Bad Times in Buenos Aires
‘Do you want to be more thin?’, she asked with malicious feeling.
It was a shot across the bows and I was manoeuvred into a rapid and unconvincing defence.
‘No I do not! I’m happy as I am thank you!’
‘Good!’, Sylvia made a smile to convey that she did not believe me. She gave a patronising little shrug – ‘if you are happy, it’s fine’ – and I felt a surge of hatred towards her. There had been no chocolate cake on hand today so she was trying to beat me some other way. I pondered acts of violence that included taunting her about that extra kilo, the lack of boyfriend. She would be easy to hurt.
Actually we say “thinner”, not “more thin”, I said, aware that it was not nearly revenge enough. Sylvia removed her infuriating smile and bestowed it on a child vendor who had stopped at out table and was winding up something with a look of intense concentration. Poor men, women and children circulated around the cafes of Buenos Aires selling all manner of curious objects at suspiciously low prices.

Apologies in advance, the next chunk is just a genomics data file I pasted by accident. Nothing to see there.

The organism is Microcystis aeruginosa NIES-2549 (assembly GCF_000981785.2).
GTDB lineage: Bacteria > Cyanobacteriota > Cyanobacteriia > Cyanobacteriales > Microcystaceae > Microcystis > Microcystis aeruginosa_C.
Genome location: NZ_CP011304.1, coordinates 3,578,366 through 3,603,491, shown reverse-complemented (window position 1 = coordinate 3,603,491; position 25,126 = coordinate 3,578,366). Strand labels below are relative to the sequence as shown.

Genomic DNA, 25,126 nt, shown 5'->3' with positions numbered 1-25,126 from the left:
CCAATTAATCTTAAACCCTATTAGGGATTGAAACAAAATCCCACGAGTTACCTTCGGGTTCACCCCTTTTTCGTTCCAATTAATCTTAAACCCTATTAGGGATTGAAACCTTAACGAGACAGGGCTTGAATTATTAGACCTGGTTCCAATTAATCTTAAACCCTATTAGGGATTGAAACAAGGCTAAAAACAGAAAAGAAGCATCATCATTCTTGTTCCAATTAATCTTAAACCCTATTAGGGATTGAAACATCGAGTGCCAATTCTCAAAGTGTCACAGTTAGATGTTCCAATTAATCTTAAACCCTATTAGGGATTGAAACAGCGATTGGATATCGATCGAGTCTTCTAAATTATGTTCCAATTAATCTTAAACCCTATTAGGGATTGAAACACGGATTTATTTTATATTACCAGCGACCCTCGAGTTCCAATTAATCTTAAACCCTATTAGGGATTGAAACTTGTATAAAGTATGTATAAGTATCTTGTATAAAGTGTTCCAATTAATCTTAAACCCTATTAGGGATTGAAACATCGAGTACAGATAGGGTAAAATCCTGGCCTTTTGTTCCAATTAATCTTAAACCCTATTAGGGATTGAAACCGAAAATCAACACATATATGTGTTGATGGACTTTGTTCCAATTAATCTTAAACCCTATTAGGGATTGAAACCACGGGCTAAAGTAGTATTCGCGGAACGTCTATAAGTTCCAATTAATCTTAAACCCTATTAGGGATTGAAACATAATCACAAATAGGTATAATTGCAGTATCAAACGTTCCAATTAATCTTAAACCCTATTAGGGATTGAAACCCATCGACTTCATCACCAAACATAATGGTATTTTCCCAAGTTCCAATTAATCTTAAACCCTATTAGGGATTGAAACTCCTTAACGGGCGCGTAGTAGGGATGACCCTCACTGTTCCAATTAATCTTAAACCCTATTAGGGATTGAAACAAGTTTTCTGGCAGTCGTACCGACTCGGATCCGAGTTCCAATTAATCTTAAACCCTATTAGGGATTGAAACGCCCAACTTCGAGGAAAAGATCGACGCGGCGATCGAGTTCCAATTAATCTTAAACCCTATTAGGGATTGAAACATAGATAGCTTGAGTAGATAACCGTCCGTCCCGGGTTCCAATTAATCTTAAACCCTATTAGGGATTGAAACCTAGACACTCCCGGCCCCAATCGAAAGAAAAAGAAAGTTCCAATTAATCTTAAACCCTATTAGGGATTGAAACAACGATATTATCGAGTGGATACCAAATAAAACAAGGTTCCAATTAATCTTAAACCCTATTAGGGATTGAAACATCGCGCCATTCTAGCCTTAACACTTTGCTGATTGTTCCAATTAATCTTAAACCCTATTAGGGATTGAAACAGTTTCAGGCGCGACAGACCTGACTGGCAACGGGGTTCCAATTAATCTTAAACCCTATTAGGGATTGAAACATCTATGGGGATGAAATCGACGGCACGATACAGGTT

‘What have you got for us?’ Sylvia asked the child.
‘A toaster’, he said
‘A crazy toaster’
The boy released a blue plastic box with yellow feet on to the table and the three of us watched it as it waddled across the wooden surface, yellow smiling toast popping up and down, past Sylvia’s coffee towards her thin bejewelled hand. The hand hovered spiderously, then pounced on its Taiwanese prey.
‘Nice’, said Sylvia. She handed the boy a dollar and dropped the toy into her handbag where it paddled impotently against the leather until the cord ran out.
Miranda France, ‘Bad Times In Buenos Aires’